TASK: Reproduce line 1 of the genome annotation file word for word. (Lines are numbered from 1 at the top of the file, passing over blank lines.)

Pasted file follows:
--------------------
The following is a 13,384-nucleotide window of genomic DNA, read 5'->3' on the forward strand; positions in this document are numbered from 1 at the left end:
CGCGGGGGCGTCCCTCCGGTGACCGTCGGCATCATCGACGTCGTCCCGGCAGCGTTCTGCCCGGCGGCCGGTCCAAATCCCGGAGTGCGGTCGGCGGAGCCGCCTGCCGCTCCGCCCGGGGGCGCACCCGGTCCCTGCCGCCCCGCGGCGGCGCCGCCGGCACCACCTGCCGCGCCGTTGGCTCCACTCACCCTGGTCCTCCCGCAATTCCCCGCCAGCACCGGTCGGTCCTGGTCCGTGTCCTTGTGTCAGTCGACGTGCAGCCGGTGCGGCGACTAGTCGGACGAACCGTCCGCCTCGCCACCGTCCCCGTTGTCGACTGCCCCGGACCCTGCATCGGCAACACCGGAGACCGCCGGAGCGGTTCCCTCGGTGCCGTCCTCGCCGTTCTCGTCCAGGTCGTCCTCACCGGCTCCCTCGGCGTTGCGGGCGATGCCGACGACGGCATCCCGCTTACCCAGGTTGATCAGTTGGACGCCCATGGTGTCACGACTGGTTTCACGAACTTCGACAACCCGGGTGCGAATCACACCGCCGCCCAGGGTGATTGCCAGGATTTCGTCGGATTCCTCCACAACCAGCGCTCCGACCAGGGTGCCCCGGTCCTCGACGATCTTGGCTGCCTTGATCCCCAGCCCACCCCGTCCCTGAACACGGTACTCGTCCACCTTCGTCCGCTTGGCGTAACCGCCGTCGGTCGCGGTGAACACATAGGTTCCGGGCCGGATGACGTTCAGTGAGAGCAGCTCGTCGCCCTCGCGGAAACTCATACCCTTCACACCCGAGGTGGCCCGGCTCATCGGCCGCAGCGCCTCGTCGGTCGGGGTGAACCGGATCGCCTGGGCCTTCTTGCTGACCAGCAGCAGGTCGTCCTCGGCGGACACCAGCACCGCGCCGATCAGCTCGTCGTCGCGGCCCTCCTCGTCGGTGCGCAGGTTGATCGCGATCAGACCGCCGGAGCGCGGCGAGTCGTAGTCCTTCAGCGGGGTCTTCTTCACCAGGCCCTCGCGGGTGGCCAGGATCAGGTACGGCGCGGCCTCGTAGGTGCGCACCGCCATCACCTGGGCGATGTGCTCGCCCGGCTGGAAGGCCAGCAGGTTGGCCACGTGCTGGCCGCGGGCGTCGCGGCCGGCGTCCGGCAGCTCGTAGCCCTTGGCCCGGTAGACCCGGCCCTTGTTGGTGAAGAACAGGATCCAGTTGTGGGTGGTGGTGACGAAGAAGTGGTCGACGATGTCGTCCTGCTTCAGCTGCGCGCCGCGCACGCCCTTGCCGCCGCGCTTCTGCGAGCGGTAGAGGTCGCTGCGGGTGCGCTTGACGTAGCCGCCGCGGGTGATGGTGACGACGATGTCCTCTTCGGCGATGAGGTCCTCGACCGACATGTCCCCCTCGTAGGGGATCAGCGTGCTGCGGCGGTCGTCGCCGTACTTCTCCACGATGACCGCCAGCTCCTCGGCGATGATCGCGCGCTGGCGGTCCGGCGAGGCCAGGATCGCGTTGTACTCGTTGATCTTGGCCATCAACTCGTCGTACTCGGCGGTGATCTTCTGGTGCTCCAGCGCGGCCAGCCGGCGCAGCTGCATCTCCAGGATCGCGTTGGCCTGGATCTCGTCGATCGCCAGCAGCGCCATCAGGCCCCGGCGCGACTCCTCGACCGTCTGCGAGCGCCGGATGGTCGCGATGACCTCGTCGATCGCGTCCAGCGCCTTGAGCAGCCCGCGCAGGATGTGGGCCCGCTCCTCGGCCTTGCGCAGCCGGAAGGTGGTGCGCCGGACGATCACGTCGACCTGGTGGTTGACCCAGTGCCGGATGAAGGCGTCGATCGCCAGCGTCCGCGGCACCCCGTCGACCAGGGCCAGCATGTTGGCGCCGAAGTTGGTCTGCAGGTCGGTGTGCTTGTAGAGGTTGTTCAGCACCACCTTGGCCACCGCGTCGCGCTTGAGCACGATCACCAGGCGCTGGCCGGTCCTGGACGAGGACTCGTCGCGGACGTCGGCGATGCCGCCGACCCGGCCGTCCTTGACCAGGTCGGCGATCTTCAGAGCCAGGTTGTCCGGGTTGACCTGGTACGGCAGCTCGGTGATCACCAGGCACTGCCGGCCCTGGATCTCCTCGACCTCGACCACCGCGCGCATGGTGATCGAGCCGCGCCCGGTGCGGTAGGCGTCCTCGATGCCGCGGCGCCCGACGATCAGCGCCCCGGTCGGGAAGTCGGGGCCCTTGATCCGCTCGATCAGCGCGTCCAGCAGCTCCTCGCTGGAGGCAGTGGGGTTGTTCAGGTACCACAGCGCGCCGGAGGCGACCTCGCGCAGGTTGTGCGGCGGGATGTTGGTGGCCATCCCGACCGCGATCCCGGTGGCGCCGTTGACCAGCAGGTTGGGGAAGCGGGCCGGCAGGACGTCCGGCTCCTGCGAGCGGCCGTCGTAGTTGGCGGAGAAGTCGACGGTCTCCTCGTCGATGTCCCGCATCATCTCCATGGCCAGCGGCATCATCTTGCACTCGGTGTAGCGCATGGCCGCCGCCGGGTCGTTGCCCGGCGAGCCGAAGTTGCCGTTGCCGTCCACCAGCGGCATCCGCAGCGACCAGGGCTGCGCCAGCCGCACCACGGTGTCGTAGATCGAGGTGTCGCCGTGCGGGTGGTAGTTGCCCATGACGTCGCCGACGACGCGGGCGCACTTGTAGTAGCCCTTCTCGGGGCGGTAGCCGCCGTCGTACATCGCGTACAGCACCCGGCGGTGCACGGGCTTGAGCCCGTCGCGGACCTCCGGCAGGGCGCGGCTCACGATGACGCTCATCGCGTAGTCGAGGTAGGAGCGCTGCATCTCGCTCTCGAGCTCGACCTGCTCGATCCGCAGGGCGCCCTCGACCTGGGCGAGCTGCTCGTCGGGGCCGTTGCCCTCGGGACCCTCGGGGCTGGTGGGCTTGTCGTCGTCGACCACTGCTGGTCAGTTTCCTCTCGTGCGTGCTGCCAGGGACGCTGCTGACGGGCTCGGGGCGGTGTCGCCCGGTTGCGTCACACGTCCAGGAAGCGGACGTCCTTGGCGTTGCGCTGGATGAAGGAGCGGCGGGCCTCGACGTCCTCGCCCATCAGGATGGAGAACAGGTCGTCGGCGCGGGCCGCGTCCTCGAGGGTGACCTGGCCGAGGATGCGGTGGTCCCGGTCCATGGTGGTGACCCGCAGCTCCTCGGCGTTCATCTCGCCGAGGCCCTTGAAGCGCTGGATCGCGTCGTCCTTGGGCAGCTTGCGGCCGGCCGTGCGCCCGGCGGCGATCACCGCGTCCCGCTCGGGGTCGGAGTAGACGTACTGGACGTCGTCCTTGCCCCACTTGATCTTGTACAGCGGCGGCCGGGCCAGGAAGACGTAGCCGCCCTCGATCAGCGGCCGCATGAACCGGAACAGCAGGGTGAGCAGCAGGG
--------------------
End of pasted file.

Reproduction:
The following is a 13,384-nucleotide window of genomic DNA, read 5'->3' on the forward strand; positions in this document are numbered from 1 at the left end: